ROHLING, AUGUST ° (1839–1931), antisemitic polemicist. A fanatical ultramontanist priest from the Rhineland, Rohling published in 1871 his Der Talmudjude (based on J.A. *Eisenmenger's Entdecktes Judenthum), a collection of deliberately corrupted quotations, imaginary statements, and forgeries against the Talmud. The book appeared in successive editions and became very popular. When Franz Holubek, a leader of the Viennese artisan movement, was sued for inciting a crowd against the Jews (April 4, 1882), he pleaded not guilty, claiming that he had obtained his information in good faith from the books of Rohling, a full professor at the German University of Prague. Rohling's academic appointments were obtained through the intercession of high Church dignitaries. Holubek's acquittal was a victory for the growing political antisemitism. Rohling and his works acquired further notoriety through the *Tiszaeszlar blood libel affair, when Rohling volunteered to testify that Jews required Christian blood for their ceremonies. After Franz *Delitzsch, the renowned Protestant Orientalist, had revealed Rohling's ignorance and baseness, Rohling accused Delitzsch of being a Jew and then castigated Adolf *Jellinek and Moritz *Guedemann as cunning knaves for denying Holubek's charges.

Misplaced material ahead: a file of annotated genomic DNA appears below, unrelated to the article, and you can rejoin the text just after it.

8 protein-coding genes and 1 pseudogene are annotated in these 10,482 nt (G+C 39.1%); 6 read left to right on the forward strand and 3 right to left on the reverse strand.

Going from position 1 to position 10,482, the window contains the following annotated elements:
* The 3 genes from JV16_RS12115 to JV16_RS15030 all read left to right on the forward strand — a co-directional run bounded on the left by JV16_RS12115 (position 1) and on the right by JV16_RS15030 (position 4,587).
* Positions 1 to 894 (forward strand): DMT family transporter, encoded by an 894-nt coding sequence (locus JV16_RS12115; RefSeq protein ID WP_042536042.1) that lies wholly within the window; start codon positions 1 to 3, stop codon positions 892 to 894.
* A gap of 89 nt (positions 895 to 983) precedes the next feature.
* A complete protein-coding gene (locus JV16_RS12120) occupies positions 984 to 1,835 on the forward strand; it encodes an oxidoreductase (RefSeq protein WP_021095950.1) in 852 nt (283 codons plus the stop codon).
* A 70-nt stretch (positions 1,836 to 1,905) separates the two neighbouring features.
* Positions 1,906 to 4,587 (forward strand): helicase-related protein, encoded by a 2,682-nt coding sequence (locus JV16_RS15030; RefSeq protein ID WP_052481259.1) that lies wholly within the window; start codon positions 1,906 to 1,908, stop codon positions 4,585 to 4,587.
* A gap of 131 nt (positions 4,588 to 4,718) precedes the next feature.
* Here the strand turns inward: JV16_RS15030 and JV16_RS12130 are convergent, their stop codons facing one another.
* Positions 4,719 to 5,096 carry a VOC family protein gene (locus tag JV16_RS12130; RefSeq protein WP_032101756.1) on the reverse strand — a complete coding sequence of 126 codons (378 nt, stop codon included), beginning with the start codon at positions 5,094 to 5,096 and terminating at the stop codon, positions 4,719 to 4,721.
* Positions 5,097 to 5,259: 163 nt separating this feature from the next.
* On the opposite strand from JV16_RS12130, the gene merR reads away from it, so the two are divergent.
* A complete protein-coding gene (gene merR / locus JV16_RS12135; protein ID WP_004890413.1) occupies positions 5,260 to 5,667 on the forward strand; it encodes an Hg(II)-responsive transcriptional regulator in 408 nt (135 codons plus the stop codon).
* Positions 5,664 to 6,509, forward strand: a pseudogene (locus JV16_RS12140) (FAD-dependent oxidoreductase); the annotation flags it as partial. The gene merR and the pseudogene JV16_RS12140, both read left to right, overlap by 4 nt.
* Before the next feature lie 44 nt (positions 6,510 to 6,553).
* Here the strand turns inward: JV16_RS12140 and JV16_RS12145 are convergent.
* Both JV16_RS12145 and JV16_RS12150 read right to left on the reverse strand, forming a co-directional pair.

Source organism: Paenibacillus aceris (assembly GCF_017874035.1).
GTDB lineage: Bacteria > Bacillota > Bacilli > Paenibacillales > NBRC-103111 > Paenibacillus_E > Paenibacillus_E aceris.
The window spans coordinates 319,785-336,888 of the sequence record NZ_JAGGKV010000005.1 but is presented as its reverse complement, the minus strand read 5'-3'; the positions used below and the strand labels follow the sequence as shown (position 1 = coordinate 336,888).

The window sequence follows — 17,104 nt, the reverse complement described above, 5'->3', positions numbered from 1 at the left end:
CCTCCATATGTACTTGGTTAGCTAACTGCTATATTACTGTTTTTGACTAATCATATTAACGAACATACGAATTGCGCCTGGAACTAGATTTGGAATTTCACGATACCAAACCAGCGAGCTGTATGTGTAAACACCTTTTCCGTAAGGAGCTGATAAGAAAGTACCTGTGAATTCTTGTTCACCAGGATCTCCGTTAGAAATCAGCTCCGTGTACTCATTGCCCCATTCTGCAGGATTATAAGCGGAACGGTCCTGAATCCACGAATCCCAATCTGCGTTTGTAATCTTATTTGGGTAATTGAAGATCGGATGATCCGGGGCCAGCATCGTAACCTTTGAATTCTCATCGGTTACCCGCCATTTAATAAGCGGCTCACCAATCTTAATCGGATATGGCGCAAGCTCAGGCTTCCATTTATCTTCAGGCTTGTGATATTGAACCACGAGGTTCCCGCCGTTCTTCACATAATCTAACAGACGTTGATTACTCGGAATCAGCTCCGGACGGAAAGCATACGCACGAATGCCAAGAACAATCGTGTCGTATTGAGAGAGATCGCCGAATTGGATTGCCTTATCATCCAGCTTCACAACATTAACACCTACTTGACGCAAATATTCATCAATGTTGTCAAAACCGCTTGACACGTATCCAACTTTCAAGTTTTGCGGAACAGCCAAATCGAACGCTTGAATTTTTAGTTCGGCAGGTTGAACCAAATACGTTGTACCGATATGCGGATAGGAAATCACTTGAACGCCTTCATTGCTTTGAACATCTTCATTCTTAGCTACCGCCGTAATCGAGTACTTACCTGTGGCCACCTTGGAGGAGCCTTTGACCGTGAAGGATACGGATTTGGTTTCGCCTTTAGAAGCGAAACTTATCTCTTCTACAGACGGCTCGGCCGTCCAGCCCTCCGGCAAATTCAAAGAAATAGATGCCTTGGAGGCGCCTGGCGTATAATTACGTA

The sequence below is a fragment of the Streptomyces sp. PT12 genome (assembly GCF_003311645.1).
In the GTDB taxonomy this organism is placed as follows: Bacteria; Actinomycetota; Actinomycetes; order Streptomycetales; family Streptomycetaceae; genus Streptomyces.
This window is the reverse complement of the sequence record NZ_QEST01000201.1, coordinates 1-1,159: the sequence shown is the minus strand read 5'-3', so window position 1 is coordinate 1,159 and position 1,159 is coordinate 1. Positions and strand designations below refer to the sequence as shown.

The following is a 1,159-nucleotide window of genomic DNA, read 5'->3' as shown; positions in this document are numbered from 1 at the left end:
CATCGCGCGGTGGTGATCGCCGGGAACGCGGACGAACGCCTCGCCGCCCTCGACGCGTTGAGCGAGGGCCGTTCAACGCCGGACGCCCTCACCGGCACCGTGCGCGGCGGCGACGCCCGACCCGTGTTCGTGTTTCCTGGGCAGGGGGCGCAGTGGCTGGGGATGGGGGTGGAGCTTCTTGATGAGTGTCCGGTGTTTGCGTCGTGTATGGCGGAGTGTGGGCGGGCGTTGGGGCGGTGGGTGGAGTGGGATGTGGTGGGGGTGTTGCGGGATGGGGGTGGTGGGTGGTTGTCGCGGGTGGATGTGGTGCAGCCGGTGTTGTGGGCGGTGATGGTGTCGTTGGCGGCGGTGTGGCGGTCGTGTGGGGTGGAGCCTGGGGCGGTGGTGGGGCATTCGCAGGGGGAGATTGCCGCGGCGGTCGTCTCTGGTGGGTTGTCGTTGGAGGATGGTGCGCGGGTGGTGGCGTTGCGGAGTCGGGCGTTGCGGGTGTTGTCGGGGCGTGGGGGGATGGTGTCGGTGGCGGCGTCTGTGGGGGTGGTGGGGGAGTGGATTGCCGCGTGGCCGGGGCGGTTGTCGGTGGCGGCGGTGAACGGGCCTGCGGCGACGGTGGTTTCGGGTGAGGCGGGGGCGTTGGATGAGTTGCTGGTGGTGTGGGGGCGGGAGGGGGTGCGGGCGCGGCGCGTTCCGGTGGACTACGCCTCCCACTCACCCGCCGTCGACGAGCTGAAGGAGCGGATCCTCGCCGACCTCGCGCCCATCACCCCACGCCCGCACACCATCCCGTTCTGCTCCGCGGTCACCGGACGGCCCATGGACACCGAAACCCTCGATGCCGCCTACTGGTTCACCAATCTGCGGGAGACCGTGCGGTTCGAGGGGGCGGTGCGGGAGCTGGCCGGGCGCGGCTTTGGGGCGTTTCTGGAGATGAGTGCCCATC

Rohling's challenger was Joseph Samuel *Bloch who, after repeated sorties against him, published a series of articles in July 1883 under the title, "An Offer to Commit Perjury," in which he branded Rohling a liar and perjurer. Forced by public opinion to sue Bloch for libel, Rohling enlisted the aid of two antisemites, Brimanus (a Romanian-Jewish renegade who had taught Rohling Hebrew and was author of the scurrilous Der Judenspiegel under the pseudonym "Justus") and Ecker (a convicted forger, priest, and professor at an obscure seminary in Paderborn). Neither could attend the trial. Bloch recruited the respected Orientalists Theodor Noeldeke and Karl August Wuensche, who completely demolished all Rohling's academic pretenses. Even Paul *Lagarde condemned Rohling's works. In 1885, shortly before the trial was due to open, Rohling withdrew his suit after Bloch had collected an immense amount of material against him. He paid the costs of the trial, lost his academic chair, and left the public scene, nevertheless continuing to publish antisemitic tracts. Rohling's Talmudjude was translated into several European languages; E. *Drumont wrote the introduction to the French edition. The work continued to be published for more than 50 years, and served as a source for Nazi antisemitic doctrines.
J. Kopp, Zur Judenfrage nach den Akten des Prozesses Rohling-Bloch (1886); F. Delitzsch, Was Rohling beschworen hat und beschwoeren will (1883); idem, Schachmatt den Blutluegnern Robling und Justus (1883); Akten und Gutachten in dem Prozesse Rohling contra Bloch (1890–1901); J.S. Bloch, My Reminiscences (1923); M. Grunwald, Vienna (1936), 430–7; J.G. Pulzer, The Rise of Political Anti-Semitism in Germany and Austria (1964); D. van Arkel, Anti-semitism in Austria (Ph.D. thesis, Leiden University, 1966), 14–33.